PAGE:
Lambda is starting to look pretty pricey in this context. In our simplified calculation, AWS Lambda is:
- 2.4 times the cost of Fargate
- 7.1 times the cost of EC2
- 7.5 times the cost of Fargate Spot
- 23.8 times the cost of EC2 spot, albeit with the pricing variability of EC2 Spot. Spot instances may not be suitable if you require strict guarantees on time to complete the workload.
This is likely to prompt any or all the following three responses from people who are not yet used to large-scale Lambda workloads.
- “Yikes, Lambda is way too expensive! That's a hard no from me!”
- “This isn't a fair comparison. Lambda is designed for bursty, event-driven workloads where it works out much cheaper.”
- “Batch processing isn't suitable for Lambda. For that you need HPC clusters or big data processing frameworks distributed over large instances.”
Let's take a step back from pricing and think about why, in spite of all of this, Lambda is going to take over more and more batch processing.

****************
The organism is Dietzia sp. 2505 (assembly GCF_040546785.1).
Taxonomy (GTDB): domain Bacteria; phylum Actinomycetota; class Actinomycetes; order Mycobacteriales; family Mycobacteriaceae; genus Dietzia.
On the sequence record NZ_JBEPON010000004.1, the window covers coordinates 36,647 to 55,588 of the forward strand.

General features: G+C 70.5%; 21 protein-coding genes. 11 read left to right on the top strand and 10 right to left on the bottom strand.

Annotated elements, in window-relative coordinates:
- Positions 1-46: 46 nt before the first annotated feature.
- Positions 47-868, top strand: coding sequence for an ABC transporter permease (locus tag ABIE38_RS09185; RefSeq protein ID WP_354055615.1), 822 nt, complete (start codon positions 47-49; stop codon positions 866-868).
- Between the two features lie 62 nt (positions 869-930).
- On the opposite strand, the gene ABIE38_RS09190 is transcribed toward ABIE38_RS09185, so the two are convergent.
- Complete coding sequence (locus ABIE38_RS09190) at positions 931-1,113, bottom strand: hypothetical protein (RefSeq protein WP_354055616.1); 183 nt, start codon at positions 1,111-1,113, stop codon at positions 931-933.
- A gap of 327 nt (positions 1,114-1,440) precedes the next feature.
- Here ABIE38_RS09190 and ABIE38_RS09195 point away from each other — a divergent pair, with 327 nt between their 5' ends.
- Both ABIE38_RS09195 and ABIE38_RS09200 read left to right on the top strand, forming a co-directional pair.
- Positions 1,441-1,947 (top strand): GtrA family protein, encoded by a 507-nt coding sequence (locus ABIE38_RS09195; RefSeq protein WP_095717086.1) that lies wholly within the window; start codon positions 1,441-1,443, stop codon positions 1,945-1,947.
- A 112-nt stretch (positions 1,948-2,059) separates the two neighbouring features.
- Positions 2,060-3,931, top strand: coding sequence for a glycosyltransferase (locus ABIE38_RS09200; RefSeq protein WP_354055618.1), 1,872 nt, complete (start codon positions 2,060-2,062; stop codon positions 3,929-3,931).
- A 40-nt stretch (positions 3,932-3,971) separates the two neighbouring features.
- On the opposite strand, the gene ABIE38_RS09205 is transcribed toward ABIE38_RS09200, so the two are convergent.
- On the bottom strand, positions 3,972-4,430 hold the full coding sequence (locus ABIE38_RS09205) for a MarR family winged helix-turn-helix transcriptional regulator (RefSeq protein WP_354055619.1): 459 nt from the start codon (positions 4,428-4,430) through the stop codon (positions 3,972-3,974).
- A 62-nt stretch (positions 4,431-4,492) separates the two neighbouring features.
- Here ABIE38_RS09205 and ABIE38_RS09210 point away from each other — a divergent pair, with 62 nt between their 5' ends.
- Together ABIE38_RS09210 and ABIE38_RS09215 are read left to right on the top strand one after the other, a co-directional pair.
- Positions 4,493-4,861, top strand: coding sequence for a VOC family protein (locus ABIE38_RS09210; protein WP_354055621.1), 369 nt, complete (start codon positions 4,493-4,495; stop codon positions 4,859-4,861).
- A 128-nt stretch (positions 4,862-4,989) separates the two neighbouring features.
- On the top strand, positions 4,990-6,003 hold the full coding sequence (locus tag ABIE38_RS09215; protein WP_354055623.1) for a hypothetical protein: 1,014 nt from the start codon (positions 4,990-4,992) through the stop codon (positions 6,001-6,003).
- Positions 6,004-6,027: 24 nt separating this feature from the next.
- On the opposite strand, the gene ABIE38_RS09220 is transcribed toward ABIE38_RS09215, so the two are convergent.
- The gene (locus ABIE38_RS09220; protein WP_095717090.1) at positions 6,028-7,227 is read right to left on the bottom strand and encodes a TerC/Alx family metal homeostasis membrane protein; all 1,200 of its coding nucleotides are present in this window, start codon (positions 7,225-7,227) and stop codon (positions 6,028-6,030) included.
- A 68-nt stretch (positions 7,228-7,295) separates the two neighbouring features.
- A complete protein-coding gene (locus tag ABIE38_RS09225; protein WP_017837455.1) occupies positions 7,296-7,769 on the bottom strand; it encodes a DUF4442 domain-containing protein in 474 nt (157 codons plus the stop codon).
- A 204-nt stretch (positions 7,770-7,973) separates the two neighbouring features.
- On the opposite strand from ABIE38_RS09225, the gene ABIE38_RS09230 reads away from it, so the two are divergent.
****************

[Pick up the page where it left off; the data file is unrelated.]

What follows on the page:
Why consider Lambda for batch processing?
Sure, you have your Hadoops and your Sparks and what have you, but we are seeing batch processing and computationally intensive data processing running in AWS Lambda. By creating platform-agnostic business logic and splitting jobs into small, stateless units, you have maximal flexibility and run jobs in any environment. Compared to Fargate and EC2, Lambda will provide many benefits:
1. Unlike any other environment, Lambda provides instant scalability to thousands of containers. By comparison, scaling to 1000s of containers in Fargate takes over an hour (Why AWS Lambda Pricing Has to Change for the Enterprise (source). When you can scale this fast, you can scale higher, giving a shorter aggregate time to execute the workload for the same cost.
2. A Lambda execution environment provides the lowest level of isolation, with each small job running in a secure, short-lived environment with minimal privileges. This has a security benefit. Workload isolation at this level also means that the blast radius for failures is smaller. Individual failures can be isolated to a single event in a single container which can make troubleshooting much simpler.